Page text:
Interested faculty, staff and students met Feb. 26 to kick off planning for the upcoming Day of Dialogue. The campus-wide event is scheduled to take place on Tuesday, Sept. 25. during the 2018 fall semester.
Renee Madison, senior adviser to the president for diversity and compliance, along with Anne Harris, vice president for academic affairs, spearheaded the inaugural event in the Daseke Room at Hoover Dining Hall.
Every year since the Day of Dialogue’s first event in 2015, all DePauw University classes are cancelled so that students may attend the event, which DePauw’s website describes as a community-building event meant to discuss topics such as bias, difference, privilege and identity.
Poor past attendance—along with the hurdles of overcoming uncomfortable feelings brought out when sensitive issues (such as race, gender and identity) are discussed—were blamed as major setbacks in the day’s overall effectiveness and impact by students and faculty present.
“I think that it [Day of Dialogue] should be mandatory and I think it should talk about the issues that people face,” said first-year student Ja’na Baylor.
Madison reiterated this, saying “When we feel passionately about an issue, it is frustrating to see people choosing not to participate.”
The goal of Monday’s meeting was to gather suggestions for possible themes, structures, designated workshops and ideas for keynote speakers, according to Madison.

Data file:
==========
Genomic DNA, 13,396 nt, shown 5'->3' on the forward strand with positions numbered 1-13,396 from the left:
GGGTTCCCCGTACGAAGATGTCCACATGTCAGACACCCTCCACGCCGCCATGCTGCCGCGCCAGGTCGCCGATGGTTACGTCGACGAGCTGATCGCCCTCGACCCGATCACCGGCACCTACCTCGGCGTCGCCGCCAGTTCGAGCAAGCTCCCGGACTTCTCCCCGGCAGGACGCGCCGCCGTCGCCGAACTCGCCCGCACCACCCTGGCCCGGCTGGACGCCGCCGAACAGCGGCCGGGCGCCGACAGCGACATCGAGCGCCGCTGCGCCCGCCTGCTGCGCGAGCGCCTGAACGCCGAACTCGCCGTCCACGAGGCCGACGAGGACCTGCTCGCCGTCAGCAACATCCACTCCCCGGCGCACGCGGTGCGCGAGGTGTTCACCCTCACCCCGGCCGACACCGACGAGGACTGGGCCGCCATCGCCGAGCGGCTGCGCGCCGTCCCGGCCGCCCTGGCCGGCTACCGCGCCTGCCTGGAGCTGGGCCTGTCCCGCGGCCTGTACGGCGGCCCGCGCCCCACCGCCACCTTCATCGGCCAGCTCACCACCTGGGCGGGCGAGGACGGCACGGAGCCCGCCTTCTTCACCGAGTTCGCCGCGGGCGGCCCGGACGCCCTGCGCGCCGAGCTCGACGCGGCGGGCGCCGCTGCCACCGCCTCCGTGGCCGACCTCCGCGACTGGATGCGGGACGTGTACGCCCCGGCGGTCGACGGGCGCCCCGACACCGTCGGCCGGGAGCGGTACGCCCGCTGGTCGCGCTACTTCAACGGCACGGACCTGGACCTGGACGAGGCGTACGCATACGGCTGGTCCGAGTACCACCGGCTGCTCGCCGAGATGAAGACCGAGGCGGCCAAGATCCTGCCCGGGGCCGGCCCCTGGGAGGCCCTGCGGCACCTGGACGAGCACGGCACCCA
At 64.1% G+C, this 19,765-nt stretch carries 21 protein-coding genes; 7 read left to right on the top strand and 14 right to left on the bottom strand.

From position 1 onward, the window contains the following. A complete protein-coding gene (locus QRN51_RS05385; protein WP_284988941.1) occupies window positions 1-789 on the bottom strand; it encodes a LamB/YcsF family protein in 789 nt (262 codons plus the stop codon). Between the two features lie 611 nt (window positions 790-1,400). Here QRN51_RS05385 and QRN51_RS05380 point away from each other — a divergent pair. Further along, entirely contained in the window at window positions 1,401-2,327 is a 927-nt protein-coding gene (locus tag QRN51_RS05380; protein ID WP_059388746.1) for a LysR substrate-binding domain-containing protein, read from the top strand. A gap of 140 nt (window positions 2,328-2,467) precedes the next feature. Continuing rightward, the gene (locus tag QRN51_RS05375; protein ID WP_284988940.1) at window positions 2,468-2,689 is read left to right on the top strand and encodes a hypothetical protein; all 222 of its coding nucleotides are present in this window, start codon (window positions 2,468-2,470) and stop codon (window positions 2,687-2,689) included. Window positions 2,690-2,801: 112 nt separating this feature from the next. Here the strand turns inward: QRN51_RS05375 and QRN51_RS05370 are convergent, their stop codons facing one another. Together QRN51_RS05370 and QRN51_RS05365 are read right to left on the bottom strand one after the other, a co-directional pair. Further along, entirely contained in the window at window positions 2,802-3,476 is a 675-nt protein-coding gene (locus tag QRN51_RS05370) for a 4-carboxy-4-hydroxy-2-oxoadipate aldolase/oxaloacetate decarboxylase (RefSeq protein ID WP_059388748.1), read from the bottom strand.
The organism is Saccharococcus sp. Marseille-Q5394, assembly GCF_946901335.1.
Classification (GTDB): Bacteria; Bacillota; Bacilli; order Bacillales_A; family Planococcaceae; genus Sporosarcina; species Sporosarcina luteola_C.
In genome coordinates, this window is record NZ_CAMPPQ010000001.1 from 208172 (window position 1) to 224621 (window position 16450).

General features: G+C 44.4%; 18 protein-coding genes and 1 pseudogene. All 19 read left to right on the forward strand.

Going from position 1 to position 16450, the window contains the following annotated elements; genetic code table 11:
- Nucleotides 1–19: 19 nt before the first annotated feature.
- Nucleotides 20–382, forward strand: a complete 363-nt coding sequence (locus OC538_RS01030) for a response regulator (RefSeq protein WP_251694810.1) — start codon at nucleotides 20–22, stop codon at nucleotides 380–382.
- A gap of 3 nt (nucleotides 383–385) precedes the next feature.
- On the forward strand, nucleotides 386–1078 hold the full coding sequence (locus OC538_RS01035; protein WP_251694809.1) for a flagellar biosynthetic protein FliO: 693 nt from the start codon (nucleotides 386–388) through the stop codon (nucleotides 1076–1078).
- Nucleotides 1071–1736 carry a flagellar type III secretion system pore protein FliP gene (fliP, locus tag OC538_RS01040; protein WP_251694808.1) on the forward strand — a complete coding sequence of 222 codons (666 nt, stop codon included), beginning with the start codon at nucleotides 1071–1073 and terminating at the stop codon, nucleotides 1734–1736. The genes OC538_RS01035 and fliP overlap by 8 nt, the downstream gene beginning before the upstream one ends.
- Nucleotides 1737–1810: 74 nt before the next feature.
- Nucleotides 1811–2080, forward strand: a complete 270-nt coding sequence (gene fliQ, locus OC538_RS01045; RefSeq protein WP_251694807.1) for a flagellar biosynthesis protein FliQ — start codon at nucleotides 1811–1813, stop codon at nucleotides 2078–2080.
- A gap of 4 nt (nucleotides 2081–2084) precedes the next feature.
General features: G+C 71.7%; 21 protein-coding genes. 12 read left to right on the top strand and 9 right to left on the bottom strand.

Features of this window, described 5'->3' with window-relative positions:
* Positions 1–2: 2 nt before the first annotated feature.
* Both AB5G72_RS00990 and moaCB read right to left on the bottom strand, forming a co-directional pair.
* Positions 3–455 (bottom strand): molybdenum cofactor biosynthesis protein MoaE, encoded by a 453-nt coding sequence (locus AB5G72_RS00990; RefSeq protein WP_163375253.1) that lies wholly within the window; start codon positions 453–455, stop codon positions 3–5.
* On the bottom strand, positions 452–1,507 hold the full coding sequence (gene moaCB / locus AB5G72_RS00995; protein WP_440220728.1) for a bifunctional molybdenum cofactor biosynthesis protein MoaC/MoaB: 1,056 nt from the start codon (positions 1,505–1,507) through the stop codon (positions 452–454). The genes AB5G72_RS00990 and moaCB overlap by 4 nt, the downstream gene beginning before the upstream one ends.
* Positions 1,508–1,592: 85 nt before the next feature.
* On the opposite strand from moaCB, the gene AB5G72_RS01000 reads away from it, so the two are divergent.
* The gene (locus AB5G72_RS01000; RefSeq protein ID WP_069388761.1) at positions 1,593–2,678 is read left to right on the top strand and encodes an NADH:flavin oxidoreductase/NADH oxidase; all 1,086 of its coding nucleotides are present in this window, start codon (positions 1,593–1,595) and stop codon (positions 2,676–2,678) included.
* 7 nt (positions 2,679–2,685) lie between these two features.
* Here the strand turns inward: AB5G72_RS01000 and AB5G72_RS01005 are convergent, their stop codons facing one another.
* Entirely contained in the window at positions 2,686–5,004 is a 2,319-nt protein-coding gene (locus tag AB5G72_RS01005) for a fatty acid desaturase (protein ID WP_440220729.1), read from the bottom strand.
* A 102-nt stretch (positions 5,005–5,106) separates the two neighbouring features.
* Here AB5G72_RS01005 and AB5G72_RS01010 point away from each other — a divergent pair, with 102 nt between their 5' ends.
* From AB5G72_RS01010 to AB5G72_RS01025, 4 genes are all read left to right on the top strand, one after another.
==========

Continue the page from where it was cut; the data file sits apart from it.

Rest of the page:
On the whiteboard, Madison outlined four categories of discussion: themes, workshops, keynote and miscellaneous. Attendees were encouraged to share their thoughts regarding topics they feel should be addressed during the September event.
Harris said planning is beginning earlier this year, to include more faculty and students in the process.
Topics such as micro-aggressions, the connection between Day of Dialogue and DePauw’s curriculum, “#MeToo” movement-related issues (i.e. gender, gender identity and sexual assault), non-Christian religious identities, what constitutes a safe space, and making Day of Dialogue more than just a day were addressed throughout the meeting.
Madison added that, although the administration tried to make the 2015 Day of Dialogue mandatory, they received several comments from both faculty and students saying that attendees would learn more if the event were optional.
Day of Dialogue 5.0 meetings will continue on March 5, March 19, and every Monday after Spring Break from 11:30 a.m. to 12:30 p.m. in the Daseke Room. Coordinators Harris and Madison encourage thoughts and ideas for the event to be submitted via the Google Form embedded in the initial kick-off email sent to faculty, staff and students.
“The only way to make growth and to move forward is to have those difficult conversations,” said first-year student Kennedi Gilbert. “We can avoid these conversations all day and nothing’s going to change.”